Generally: I’m still interested in how to formulate the other epistemic principle that seems to be assumed in these kinds of arguments. As Mike notes. There is something to the idea that justification that we will be justified in believing P justifies us now in believing P. But I’m sort of at a loss as to how to spell out the principle.

    December 7, 2007 — 12:57
  • Andrew,
    I found “Belief and the Will” very insightful, but also, very dense and difficult. A nice and clear exposition of it is in Plantinga’s Warrant: the Current Debate, chapter 6, and his critique is in chapter 7. What’s nice about the discussion is that you can see clearly how Reflection connects with Bayesian coherence and conditionalization.

    December 7, 2007 — 13:33
  • Andy,
    Besides the van Fraassen references you can check out Adam Egla’s “Reflection and Disagreement” (and the references at the end of his article). There’s a pretty substantive literature on the reflection principle which will probably come up in searches on “van Fraassen reflection principle.” I think that some version of the reflection principle is true; it reflects a cross-temporal consistency requirement on rationality. I’ve been working on the disagreement literature a bit and I defend a version of the reflection principle that treats one’s future (or past) self as an epistemic superior.

    December 7, 2007 — 13:56
  • Andrew Moon,
    That Chapter 7 was enormously helpful. Thanks. I just skimmed through the relevant sections.
    Ted,
    I like your idea. So, I suspect we would reformulate the principle I’ve been discussing as something like…
    IF S is justified in believing (at T), both that
    i. At some future time it S will be justified in believing P
    AND
    ii. if P is true at some future time, then P is true at T,
    AND
    iii. S is justified in believing that in the future S will not be (insert conditions that disqualify someone as an epistemic peer)
    THEN S is justified in believing P at T.
    That has a ring of plausibility to it.

    December 7, 2007 — 14:11
  • Suppose I believe it is likely that a certain piece of evidence E will be found, and I also believe that P(H|E) is high. Then it seems I should now take it that the probability of hypothesis H is at least as big as P(H&E)=P(H|E)P(E). If both P(H|E) and P(E) are high, then their product will be high, and so P(H) will be high.
    This isn’t full Reflection, I suspect, but in the case at hand it’s all one needs. Let’s be more concrete. I take that the idea is that we have evidence that we will discover that every aspect of mental functioning is correlated to an aspect of neural functioning on which it supervenes. Let E be the correlation claim. Let us suppose P(physicalism about human minds|E) is high. If P(E) is high, then P(physicalism about human minds) is high. So that works.
    The previous paragraph was predicated on “discover” being a success term. If it’s not a success term, then we have problems. We need to consider whether we can trust that future science. For instance, we have to consider whether the expected “discovery” wouldn’t be the product of discarding phenomena incompatible with it, etc. Suppose we have evidence to think that science will continue to be a reliable guide to truth. Let D be the claim that we will “discover” E to be true, in the weaker sense of “discover” that is compatible with error. So, then P(physicalism about human minds) is at least as great as P(H&D&E)=P(H|D&E)P(E|D)P(D). By the above assumptions, all three factors on the right are high, so the left hand side is moderately high (but lower!).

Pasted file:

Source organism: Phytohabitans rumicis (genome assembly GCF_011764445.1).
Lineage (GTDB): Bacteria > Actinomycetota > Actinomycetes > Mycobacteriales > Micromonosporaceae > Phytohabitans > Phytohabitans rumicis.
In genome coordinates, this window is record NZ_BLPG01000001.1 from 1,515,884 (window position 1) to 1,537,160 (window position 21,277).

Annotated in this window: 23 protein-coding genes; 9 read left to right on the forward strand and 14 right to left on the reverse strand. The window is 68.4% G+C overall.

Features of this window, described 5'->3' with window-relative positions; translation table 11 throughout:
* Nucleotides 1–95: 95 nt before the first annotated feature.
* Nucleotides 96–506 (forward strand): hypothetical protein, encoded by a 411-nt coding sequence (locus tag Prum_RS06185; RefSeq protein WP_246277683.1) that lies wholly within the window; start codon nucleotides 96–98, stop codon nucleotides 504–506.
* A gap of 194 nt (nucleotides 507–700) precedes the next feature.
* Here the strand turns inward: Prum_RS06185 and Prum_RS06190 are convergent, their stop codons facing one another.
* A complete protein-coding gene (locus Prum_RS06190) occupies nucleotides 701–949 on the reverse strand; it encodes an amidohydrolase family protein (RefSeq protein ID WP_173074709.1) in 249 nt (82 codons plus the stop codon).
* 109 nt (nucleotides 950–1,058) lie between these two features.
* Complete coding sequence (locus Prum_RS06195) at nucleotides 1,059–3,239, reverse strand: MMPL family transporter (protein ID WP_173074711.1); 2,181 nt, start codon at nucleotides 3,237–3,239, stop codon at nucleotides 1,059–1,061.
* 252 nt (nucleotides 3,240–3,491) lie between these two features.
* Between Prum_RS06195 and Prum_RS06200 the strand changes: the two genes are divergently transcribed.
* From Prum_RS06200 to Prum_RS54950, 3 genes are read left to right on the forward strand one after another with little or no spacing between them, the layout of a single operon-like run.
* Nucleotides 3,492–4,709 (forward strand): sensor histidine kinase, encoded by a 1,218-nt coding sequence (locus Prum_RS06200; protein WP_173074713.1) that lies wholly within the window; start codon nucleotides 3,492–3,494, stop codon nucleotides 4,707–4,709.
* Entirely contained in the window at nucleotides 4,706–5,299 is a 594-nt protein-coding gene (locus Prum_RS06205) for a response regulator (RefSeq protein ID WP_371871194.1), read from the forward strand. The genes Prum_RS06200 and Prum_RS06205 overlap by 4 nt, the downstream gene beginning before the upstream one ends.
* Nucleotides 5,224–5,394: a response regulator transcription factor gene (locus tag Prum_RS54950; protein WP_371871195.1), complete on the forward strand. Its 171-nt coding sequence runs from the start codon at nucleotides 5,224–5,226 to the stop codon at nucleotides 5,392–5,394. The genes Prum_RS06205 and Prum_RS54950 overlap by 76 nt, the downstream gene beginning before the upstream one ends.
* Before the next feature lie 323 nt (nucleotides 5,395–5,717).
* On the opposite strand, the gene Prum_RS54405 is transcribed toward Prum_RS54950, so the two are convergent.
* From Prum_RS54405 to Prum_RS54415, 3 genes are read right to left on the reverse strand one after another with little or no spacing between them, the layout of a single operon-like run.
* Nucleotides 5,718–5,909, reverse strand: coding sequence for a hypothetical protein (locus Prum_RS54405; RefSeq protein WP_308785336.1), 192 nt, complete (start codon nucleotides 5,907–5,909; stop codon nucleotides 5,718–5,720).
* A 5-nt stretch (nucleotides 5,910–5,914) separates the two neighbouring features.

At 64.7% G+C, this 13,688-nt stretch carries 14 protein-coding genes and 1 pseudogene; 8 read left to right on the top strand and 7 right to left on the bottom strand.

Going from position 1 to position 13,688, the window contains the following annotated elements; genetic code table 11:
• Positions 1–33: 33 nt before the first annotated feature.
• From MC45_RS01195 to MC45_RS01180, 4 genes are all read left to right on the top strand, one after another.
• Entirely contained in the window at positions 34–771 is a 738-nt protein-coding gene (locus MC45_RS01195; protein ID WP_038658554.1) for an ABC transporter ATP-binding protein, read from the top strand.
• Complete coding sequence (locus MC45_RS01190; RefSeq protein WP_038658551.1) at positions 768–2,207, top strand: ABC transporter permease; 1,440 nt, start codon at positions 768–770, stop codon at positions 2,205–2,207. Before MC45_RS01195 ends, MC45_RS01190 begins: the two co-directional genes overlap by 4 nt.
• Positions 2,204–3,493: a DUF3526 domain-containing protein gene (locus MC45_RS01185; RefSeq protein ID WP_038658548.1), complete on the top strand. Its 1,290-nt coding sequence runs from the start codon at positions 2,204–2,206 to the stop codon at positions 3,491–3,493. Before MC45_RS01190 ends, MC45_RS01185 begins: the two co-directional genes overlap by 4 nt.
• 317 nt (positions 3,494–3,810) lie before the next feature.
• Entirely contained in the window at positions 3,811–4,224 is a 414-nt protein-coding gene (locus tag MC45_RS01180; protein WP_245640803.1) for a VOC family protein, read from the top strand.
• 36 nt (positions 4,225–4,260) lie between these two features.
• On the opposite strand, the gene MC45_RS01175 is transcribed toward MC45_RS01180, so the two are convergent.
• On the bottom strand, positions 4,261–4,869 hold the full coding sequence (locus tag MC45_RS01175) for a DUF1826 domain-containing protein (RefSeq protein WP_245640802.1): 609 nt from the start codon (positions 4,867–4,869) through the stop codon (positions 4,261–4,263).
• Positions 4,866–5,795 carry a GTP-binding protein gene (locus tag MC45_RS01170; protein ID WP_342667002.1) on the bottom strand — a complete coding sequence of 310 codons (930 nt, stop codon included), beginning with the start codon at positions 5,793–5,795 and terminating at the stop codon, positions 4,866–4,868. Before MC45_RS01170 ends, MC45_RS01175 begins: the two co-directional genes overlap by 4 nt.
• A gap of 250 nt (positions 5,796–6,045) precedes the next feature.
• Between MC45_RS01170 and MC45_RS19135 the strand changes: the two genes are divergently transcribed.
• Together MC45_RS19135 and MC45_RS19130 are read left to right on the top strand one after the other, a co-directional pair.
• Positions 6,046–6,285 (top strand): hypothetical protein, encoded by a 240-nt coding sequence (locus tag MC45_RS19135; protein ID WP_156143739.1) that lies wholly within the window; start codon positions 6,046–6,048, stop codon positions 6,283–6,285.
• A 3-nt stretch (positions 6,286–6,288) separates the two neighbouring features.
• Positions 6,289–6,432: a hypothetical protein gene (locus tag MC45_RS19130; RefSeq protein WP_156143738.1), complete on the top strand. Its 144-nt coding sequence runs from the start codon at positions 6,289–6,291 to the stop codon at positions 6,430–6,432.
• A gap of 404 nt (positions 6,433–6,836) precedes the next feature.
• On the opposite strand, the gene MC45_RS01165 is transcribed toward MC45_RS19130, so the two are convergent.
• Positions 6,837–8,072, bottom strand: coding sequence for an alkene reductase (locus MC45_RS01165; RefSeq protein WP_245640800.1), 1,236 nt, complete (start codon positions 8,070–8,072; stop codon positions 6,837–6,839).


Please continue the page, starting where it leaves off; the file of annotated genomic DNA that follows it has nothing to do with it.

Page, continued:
But all this is fishy because the evidence for what science will discover is weak. We know that anomalous phenomena are found frequently. Most of them can be fitted into preexisting paradigms, but some can’t. We know that science keeps on finding very surprising stuff.
    And besides that, there is the skeptical meta-induction. Almost all scientific theories are disproved within three hundred years. Hence, almost all scientific theories are false. 🙂

    December 7, 2007 — 14:43
  • First comment! Hope you don’t mind.
    “…then I never met her now.”
    But isn’t this based on her saying something that is false? Her saying it doesn’t actually make it so. How then can you be justified in believing it, simply because it was said? She wasn’t justified in saying it in the first place.
    “Shouldn’t we then now think that the brain is completely scientifically explainable?”
    Sure. Why not. I’m not sure though, of two things:
    1) Does a complete explanation of the brain also mean a complete explanation of the mind?
    2) How this would an explanation preclude in any way the reality of something “supernatural” (which no doubt is what Atheists will claim — it really is the implication of the question).
    I think regarding #1, we can’t ever know that we’ve explained function entirely. This would really just be induction, wouldn’t it? Who knows what lies above and beyond our capacity to apprehend?
    And regarding #2, how would an explainable “interface” negate that which can be interfaced with? I mean, this kind of logic leads to absurd conclusions: you can explain how a keyboard works… and that proves that the computer doesn’t exist and is only a by product of the keyboard’s function…
    Am I coming out of left field? I don’t want to assume you were going somewhere you weren’t. I was just following your initial question to its implications.
    I’m really sorry if this was too tangential!

    December 7, 2007 — 15:36
  • Andrew Cullison,
    Great! I’m glad to be of help. The explanation and critique are pp. 148-161, but you probably know this.

    December 8, 2007 — 10:54